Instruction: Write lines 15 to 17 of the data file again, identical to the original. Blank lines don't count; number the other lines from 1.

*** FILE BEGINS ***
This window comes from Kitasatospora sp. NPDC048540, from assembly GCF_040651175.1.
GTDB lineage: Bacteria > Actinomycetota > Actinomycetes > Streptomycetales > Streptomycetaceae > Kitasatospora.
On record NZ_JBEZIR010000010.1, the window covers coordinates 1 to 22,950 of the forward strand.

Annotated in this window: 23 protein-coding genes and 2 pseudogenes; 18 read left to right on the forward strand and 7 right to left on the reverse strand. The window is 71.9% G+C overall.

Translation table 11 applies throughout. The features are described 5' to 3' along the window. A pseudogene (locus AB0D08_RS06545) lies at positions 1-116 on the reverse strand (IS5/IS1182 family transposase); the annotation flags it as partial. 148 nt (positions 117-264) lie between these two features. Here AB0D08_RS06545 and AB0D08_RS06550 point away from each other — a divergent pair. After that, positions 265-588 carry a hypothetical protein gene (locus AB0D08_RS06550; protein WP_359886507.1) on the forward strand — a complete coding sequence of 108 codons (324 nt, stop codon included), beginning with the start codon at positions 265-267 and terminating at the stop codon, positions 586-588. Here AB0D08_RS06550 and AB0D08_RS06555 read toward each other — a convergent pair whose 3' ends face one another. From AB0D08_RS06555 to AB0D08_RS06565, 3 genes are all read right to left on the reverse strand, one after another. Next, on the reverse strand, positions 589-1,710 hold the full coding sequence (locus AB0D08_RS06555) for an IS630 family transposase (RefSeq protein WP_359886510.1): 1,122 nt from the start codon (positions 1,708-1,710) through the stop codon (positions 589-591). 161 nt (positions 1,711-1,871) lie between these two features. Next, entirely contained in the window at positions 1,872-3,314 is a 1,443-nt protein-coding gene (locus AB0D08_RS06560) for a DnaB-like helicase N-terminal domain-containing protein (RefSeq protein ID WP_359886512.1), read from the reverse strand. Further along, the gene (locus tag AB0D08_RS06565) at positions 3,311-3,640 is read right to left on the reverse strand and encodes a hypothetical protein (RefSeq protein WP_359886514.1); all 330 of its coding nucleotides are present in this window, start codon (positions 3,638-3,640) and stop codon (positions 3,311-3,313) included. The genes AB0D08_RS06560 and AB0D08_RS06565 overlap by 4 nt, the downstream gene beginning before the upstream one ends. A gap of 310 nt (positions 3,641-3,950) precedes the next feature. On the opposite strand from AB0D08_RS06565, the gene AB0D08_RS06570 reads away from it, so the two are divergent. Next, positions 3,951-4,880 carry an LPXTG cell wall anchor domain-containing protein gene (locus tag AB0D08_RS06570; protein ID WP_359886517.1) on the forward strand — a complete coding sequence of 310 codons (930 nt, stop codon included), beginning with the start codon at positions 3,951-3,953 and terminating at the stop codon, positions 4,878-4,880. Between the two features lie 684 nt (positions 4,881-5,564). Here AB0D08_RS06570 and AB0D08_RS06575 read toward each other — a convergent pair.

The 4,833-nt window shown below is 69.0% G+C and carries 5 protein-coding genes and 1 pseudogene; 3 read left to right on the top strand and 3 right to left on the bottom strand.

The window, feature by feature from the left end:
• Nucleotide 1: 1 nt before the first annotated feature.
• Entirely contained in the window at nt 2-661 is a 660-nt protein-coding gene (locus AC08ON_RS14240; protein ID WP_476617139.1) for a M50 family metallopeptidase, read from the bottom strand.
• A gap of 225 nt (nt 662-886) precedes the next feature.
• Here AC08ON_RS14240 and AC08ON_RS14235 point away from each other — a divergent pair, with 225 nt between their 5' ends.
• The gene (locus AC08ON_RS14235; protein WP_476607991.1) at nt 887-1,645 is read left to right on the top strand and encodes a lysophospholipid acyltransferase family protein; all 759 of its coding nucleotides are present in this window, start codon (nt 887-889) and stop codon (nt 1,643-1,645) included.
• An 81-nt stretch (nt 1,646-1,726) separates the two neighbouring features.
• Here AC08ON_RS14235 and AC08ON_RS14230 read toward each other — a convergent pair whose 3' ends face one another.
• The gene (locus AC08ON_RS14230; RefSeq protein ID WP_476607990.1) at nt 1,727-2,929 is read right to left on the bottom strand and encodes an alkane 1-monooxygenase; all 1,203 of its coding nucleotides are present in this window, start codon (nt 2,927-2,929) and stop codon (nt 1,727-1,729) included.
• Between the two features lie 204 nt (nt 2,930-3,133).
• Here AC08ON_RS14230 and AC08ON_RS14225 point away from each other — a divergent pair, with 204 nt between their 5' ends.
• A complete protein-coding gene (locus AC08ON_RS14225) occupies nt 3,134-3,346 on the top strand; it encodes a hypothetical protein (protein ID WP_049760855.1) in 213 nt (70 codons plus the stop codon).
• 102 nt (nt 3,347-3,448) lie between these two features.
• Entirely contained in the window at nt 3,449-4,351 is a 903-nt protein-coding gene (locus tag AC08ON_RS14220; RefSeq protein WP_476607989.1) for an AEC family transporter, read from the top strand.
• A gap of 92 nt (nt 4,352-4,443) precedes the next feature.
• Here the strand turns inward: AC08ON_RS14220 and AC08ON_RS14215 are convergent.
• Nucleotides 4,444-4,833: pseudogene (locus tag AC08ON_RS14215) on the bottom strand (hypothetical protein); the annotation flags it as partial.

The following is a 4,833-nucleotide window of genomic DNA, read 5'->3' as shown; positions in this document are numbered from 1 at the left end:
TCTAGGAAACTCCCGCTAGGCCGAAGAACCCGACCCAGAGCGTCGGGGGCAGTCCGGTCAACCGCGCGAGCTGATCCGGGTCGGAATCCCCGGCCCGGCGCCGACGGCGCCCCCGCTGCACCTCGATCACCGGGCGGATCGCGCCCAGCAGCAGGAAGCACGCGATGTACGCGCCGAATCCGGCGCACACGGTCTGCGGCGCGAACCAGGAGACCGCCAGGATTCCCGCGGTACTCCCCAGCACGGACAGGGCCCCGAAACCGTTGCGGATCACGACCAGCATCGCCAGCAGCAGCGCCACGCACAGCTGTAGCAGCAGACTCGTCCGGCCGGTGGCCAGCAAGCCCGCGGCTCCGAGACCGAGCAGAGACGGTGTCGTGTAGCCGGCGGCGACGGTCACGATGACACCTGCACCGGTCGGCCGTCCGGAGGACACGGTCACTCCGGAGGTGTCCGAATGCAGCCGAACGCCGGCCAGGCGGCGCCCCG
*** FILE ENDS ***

• The gene (locus AC08ON_RS14230; RefSeq protein ID WP_476607990.1) at nt 1,727-2,929 is read right to left on the bottom strand and encodes an alkane 1-monooxygenase; all 1,203 of its coding nucleotides are present in this window, start codon (nt 2,927-2,929) and stop codon (nt 1,727-1,729) included.
• Between the two features lie 204 nt (nt 2,930-3,133).
• Here AC08ON_RS14230 and AC08ON_RS14225 point away from each other — a divergent pair, with 204 nt between their 5' ends.